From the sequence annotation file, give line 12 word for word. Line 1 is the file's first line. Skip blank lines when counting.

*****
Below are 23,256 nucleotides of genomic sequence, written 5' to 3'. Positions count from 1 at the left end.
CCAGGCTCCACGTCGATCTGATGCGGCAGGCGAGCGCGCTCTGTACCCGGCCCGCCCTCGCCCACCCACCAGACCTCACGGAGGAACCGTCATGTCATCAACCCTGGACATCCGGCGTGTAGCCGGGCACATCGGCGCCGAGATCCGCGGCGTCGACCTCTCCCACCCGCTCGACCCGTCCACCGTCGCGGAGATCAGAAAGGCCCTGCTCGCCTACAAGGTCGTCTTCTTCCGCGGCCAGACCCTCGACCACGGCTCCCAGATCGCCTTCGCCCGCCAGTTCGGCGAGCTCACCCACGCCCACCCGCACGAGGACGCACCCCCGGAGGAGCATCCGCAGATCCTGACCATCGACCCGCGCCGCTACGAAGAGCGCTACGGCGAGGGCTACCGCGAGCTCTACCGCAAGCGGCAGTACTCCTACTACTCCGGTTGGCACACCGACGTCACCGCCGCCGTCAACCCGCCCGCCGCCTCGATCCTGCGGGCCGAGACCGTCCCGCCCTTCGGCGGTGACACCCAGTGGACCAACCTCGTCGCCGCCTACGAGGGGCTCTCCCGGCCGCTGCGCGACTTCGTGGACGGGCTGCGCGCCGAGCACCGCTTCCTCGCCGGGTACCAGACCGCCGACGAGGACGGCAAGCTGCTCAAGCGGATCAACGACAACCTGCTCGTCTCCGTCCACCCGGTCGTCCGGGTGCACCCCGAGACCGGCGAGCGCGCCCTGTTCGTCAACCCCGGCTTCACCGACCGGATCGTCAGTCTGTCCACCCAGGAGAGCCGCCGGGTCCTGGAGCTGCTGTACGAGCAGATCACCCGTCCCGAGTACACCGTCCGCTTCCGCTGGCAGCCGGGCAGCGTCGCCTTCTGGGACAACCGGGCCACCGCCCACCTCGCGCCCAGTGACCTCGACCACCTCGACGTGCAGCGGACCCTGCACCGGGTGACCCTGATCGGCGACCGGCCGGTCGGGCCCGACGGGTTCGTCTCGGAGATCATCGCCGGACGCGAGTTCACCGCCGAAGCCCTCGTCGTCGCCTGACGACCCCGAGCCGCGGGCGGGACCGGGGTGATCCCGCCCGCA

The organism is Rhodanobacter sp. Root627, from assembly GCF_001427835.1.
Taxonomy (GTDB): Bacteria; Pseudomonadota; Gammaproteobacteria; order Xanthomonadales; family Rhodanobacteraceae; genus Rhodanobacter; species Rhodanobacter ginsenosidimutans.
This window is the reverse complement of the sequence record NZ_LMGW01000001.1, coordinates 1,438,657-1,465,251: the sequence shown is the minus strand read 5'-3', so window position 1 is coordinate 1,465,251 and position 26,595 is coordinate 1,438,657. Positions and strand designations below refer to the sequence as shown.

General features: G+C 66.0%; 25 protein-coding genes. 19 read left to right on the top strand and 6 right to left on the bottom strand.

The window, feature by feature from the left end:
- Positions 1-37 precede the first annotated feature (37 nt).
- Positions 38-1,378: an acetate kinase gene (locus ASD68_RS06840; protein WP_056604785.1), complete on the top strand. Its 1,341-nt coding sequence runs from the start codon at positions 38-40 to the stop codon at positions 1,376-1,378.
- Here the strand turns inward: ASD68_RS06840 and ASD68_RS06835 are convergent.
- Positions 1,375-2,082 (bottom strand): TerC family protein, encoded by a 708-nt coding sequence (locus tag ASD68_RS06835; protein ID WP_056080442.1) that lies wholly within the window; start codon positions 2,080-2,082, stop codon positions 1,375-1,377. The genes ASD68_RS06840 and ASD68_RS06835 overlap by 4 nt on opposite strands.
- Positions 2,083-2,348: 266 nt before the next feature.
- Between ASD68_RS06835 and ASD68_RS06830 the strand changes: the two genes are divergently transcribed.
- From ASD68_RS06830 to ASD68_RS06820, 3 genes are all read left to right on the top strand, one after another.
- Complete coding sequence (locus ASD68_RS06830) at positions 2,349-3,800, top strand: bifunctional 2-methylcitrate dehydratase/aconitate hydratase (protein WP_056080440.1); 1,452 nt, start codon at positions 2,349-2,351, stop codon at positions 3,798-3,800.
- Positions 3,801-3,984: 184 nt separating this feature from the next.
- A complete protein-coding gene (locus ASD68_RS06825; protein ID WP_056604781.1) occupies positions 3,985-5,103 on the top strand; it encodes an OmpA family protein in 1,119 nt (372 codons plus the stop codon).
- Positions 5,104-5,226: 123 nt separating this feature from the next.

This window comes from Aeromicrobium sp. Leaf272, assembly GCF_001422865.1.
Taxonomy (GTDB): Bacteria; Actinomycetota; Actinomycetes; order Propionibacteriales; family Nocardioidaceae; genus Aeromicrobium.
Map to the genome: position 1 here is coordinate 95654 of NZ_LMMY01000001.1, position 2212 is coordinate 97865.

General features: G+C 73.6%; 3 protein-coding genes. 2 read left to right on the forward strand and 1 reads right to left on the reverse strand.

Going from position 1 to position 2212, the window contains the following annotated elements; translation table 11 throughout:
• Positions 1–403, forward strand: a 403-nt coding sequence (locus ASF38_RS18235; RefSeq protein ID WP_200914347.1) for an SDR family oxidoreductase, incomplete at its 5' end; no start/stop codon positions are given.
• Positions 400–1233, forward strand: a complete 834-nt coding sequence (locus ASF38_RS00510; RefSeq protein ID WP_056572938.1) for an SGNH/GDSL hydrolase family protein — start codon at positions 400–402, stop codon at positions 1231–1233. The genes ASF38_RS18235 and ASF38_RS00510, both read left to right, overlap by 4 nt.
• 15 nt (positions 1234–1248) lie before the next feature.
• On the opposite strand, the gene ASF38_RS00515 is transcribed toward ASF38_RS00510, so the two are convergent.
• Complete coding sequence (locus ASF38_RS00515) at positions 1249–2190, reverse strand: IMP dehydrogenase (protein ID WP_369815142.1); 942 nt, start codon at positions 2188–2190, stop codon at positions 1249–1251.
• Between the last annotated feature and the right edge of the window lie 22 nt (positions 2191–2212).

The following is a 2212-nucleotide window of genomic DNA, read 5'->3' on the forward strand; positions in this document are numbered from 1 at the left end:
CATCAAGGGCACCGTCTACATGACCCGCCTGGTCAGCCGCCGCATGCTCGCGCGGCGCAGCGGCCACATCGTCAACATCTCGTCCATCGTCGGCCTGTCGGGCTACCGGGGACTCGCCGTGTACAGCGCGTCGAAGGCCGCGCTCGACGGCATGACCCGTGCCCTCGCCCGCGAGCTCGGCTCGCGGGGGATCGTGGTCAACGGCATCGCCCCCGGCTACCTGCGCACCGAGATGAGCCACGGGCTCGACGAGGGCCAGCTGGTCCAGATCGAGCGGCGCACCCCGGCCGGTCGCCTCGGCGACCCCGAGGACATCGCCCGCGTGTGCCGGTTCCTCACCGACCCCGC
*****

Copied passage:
- Positions 2,083-2,348: 266 nt before the next feature.